Trump “has said about 10,000 contradictory things on Syria,” said Danielle Pletka, a senior vice president for foreign and defense policy studies at the conservative American Enterprise Institute research center and a former Senate Foreign Relations Committee staffer. “What Pence said was a far more clearly formulated, clearly articulated set of policies than Trump. Is it the policy of the ticket? I have no damn idea.”
On Tuesday night, Pence argued for a more active U.S. role in countering a military onslaught that has created a humanitarian crisis in eastern Aleppo and in taking on Assad.
“I just have to tell you that the provocations by Russia need to be met with American strength,” the Indiana governor said. “And if Russia chooses to be involved . . . in this barbaric attack on civilians in Aleppo, the United States of America should be prepared to use military force to strike military targets of the Assad regime to prevent this humanitarian crisis that is taking place in Aleppo.”
Perry Cammack, a Middle East specialist at the Carnegie Endowment for International Peace and former adviser to Secretary of State John Kerry in the Senate and at the State Department, said he’d expect Republicans to propose anti-Assad airstrikes or a no-fly zone, in contrast with Obama administration policy.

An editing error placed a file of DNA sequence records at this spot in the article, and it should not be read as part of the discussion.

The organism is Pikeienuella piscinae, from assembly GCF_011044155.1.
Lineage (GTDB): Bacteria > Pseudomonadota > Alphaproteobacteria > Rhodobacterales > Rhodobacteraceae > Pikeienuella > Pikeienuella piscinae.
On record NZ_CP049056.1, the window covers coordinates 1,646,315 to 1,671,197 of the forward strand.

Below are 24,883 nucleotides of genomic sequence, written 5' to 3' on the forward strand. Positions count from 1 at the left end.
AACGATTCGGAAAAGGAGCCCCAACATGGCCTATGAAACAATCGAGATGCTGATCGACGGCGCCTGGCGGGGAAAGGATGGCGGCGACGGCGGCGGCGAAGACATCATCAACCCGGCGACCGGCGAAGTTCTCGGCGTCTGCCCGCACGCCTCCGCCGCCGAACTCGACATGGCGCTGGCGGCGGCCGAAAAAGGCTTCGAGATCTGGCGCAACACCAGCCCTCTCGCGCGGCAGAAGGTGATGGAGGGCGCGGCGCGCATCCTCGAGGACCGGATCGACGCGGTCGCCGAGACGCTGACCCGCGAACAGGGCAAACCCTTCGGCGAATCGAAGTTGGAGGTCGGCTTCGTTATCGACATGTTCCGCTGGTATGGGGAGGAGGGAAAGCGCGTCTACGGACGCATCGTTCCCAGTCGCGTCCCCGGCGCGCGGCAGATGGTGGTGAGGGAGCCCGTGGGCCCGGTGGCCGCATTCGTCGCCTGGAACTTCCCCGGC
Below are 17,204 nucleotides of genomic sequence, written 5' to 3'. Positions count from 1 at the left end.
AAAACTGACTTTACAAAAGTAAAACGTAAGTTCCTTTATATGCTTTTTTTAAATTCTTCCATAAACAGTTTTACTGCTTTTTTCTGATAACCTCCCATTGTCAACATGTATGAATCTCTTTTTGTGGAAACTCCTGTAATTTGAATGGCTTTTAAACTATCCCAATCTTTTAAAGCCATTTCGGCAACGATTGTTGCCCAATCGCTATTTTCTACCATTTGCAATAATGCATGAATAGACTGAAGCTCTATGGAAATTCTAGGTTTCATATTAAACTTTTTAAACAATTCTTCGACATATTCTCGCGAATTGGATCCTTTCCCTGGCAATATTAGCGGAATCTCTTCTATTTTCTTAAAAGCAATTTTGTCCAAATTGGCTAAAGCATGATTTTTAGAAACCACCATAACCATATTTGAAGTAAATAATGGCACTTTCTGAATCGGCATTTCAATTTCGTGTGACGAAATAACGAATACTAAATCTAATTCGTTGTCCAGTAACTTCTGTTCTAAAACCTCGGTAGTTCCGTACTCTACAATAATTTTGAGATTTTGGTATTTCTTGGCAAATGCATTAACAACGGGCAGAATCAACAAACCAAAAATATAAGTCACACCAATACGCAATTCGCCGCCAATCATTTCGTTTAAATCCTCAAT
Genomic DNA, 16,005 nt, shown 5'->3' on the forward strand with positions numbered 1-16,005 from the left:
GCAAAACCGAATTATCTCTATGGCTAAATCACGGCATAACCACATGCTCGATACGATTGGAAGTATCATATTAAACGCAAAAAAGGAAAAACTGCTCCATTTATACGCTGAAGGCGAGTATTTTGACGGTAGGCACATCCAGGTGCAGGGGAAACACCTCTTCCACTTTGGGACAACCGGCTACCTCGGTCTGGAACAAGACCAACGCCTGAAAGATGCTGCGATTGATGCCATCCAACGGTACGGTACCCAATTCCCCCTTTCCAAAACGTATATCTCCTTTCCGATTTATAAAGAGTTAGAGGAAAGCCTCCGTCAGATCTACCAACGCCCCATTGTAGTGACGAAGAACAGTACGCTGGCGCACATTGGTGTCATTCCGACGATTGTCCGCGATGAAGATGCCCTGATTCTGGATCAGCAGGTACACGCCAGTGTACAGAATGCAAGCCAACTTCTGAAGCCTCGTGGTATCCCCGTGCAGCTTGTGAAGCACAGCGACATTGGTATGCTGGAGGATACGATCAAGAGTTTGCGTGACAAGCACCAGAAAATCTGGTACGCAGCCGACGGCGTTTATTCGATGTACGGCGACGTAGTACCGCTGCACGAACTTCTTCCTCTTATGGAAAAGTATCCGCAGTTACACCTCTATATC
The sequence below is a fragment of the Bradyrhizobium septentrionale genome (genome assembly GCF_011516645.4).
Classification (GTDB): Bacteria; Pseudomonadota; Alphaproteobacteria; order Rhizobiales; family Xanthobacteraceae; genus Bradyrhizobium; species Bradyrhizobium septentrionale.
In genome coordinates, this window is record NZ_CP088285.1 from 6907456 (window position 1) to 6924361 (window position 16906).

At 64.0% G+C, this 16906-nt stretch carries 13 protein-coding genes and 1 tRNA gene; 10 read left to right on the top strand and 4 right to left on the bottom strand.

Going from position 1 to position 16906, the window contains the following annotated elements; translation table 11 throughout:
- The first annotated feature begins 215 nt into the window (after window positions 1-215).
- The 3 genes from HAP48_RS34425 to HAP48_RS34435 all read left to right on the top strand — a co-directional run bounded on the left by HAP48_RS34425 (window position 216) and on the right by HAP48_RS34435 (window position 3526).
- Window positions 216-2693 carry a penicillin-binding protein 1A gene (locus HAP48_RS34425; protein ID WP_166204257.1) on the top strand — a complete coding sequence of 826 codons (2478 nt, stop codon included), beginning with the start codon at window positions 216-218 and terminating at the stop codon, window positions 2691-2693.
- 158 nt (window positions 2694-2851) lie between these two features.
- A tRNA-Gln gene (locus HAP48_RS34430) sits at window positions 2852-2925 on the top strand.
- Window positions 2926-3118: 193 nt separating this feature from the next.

But in this case, Pence and Trump seem to diverge, leaving confusion about just what the public could expect from a President Trump.
“It’s not that surprising that Mike Pence, in an opposition party, would say that,” Cammack said. “But what’s surprising is to say that when paired with Donald Trump, who’s said the exact opposite.”
Cammack said Trump had made it clear that defeating the Islamic State extremist group was priority No. 1. But beyond that?
“From where I sit, it doesn’t seem to me like there’s a detailed plan or, frankly, that there’s been much planning at all for the Syrian civil war,” Cammack said.
Cammack said the situation in Syria was so bad that it was understandable that Americans would gravitate toward supporting humanitarian options.
The policies floated by both campaigns aren’t risk-free, he warned, and would require answers for high-stakes scenarios such as a Russian violation of a no-fly zone. Would the United States really shoot down Russian aircraft and risk a major escalation?
“It’s one thing to have a humanitarian zone as a talking point,” Cammack said. “It’s a more complicated thing to actually implement it and ensure that it’s meeting its objectives.”